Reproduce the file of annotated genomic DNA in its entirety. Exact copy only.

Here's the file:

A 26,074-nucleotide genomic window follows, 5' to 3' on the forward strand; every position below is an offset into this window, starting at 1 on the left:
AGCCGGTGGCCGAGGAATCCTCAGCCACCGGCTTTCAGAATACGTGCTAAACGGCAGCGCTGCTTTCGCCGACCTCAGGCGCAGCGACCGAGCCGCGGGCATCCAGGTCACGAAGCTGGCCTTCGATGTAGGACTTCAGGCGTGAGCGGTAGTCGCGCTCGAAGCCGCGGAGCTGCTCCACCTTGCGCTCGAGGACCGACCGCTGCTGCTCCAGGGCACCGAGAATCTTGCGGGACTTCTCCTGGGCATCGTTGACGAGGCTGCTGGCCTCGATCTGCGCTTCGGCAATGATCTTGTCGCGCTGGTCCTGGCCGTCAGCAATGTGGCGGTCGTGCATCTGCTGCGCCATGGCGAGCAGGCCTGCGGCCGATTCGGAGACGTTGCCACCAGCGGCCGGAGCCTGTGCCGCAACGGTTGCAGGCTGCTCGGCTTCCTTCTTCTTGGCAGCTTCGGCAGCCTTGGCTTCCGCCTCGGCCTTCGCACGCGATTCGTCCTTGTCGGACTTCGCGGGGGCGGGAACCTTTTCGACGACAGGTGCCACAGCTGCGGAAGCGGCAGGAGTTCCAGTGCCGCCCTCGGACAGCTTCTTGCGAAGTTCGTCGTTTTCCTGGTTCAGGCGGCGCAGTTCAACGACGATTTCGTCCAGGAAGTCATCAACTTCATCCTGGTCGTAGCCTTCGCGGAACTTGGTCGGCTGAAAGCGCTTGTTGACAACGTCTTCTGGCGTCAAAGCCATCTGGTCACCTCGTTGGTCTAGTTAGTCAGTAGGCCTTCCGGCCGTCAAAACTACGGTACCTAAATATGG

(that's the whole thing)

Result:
A 26,074-nucleotide genomic window follows, 5' to 3' on the forward strand; every position below is an offset into this window, starting at 1 on the left:
AGCCGGTGGCCGAGGAATCCTCAGCCACCGGCTTTCAGAATACGTGCTAAACGGCAGCGCTGCTTTCGCCGACCTCAGGCGCAGCGACCGAGCCGCGGGCATCCAGGTCACGAAGCTGGCCTTCGATGTAGGACTTCAGGCGTGAGCGGTAGTCGCGCTCGAAGCCGCGGAGCTGCTCCACCTTGCGCTCGAGGACCGACCGCTGCTGCTCCAGGGCACCGAGAATCTTGCGGGACTTCTCCTGGGCATCGTTGACGAGGCTGCTGGCCTCGATCTGCGCTTCGGCAATGATCTTGTCGCGCTGGTCCTGGCCGTCAGCAATGTGGCGGTCGTGCATCTGCTGCGCCATGGCGAGCAGGCCTGCGGCCGATTCGGAGACGTTGCCACCAGCGGCCGGAGCCTGTGCCGCAACGGTTGCAGGCTGCTCGGCTTCCTTCTTCTTGGCAGCTTCGGCAGCCTTGGCTTCCGCCTCGGCCTTCGCACGCGATTCGTCCTTGTCGGACTTCGCGGGGGCGGGAACCTTTTCGACGACAGGTGCCACAGCTGCGGAAGCGGCAGGAGTTCCAGTGCCGCCCTCGGACAGCTTCTTGCGAAGTTCGTCGTTTTCCTGGTTCAGGCGGCGCAGTTCAACGACGATTTCGTCCAGGAAGTCATCAACTTCATCCTGGTCGTAGCCTTCGCGGAACTTGGTCGGCTGAAAGCGCTTGTTGACAACGTCTTCTGGCGTCAAAGCCATCTGGTCACCTCGTTGGTCTAGTTAGTCAGTAGGCCTTCCGGCCGTCAAAACTACGGTACCTAAATATGG